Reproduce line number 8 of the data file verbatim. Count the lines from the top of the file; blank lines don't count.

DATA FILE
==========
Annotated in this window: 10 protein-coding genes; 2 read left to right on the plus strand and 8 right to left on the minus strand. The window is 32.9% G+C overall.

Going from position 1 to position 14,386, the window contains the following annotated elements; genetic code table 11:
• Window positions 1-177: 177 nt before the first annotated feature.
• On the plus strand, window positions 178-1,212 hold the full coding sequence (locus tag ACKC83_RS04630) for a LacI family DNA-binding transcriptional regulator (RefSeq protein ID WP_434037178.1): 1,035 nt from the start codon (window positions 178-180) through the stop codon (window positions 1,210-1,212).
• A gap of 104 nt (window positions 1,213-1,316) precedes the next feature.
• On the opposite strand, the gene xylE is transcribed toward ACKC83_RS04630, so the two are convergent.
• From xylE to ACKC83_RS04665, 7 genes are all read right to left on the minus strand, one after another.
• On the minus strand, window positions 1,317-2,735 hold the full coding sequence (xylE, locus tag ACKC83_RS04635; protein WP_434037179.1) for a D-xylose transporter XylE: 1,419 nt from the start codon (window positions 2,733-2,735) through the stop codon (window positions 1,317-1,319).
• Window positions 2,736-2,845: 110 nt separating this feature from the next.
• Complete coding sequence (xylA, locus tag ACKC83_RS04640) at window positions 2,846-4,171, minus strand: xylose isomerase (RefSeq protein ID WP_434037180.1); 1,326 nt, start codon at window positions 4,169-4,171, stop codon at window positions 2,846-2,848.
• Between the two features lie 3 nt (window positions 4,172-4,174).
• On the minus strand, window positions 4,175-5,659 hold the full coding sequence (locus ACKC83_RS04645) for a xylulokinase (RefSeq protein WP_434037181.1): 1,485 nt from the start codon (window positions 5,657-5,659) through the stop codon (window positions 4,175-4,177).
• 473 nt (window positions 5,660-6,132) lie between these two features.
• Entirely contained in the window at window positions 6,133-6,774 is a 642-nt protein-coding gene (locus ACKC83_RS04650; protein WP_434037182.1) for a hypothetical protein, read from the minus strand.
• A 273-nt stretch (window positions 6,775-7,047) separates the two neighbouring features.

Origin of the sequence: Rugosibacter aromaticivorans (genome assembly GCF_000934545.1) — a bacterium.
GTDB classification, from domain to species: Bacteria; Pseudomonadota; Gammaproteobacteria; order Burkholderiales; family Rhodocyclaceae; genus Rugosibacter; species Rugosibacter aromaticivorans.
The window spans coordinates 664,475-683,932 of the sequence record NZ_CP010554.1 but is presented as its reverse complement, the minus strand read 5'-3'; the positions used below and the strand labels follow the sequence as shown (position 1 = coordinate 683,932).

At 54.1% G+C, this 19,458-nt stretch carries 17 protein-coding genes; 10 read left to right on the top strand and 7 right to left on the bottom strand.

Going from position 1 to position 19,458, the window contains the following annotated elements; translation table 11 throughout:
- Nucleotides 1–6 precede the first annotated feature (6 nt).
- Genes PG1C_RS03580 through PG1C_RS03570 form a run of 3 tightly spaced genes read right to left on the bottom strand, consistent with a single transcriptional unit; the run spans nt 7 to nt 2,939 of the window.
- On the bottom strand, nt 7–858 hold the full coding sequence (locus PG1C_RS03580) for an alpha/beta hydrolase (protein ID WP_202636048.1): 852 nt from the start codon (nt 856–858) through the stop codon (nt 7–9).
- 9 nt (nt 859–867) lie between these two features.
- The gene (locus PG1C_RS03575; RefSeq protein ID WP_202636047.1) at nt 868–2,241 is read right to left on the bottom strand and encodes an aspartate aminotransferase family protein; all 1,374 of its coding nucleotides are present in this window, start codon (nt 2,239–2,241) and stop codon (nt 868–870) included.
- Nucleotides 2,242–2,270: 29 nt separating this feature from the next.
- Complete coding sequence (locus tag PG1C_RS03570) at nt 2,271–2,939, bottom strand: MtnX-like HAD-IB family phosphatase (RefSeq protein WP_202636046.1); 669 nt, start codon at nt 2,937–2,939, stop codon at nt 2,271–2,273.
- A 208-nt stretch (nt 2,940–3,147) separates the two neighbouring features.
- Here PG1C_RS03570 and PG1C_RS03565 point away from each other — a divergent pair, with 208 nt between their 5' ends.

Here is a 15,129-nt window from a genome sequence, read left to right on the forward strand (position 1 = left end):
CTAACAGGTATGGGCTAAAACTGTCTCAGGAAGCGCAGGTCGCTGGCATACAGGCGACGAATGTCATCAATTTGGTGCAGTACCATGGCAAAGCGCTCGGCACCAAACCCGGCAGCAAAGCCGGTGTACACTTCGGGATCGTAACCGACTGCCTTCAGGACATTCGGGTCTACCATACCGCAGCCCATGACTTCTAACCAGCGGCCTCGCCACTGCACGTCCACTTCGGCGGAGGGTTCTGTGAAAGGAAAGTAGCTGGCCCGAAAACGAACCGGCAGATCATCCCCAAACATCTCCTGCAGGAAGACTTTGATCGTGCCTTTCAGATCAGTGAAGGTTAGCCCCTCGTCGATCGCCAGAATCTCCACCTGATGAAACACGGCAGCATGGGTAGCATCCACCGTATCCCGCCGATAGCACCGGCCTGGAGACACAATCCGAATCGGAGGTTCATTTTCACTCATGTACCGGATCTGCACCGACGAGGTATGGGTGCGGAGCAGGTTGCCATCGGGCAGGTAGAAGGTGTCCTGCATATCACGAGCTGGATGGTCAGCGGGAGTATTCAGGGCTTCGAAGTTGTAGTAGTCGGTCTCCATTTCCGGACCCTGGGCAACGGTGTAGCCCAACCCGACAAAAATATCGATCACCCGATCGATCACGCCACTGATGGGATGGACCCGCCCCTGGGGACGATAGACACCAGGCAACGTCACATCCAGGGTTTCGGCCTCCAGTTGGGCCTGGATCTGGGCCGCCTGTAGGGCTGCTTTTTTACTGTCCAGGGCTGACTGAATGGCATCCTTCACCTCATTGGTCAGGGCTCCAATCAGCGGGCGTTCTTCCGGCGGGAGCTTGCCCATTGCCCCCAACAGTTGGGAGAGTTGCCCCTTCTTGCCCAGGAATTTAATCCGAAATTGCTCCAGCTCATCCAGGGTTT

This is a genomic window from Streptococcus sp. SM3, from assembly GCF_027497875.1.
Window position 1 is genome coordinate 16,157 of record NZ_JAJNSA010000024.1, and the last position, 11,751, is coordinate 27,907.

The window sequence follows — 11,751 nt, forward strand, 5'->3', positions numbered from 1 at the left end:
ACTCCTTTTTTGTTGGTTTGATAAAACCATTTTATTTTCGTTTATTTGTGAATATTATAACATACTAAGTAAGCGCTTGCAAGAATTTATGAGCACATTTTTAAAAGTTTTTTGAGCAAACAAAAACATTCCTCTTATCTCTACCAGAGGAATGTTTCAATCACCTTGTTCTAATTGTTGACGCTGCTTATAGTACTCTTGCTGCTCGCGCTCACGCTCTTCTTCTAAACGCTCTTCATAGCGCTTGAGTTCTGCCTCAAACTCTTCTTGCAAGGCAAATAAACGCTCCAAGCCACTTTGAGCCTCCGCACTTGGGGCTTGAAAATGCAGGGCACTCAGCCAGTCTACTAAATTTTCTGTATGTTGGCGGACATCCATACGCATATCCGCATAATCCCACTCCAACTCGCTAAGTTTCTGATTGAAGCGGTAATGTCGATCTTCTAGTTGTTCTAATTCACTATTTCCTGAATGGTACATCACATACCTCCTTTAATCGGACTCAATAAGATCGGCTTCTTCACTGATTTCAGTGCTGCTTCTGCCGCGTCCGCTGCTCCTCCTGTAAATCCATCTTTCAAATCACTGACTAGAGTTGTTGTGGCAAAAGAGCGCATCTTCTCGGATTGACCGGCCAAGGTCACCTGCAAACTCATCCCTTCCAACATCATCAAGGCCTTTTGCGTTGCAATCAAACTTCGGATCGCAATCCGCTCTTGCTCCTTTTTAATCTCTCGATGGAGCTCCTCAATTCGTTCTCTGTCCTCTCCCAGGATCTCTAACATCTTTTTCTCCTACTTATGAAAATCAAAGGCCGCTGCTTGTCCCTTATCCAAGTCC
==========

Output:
• On the minus strand, window positions 1,317-2,735 hold the full coding sequence (xylE, locus tag ACKC83_RS04635; protein WP_434037179.1) for a D-xylose transporter XylE: 1,419 nt from the start codon (window positions 2,733-2,735) through the stop codon (window positions 1,317-1,319).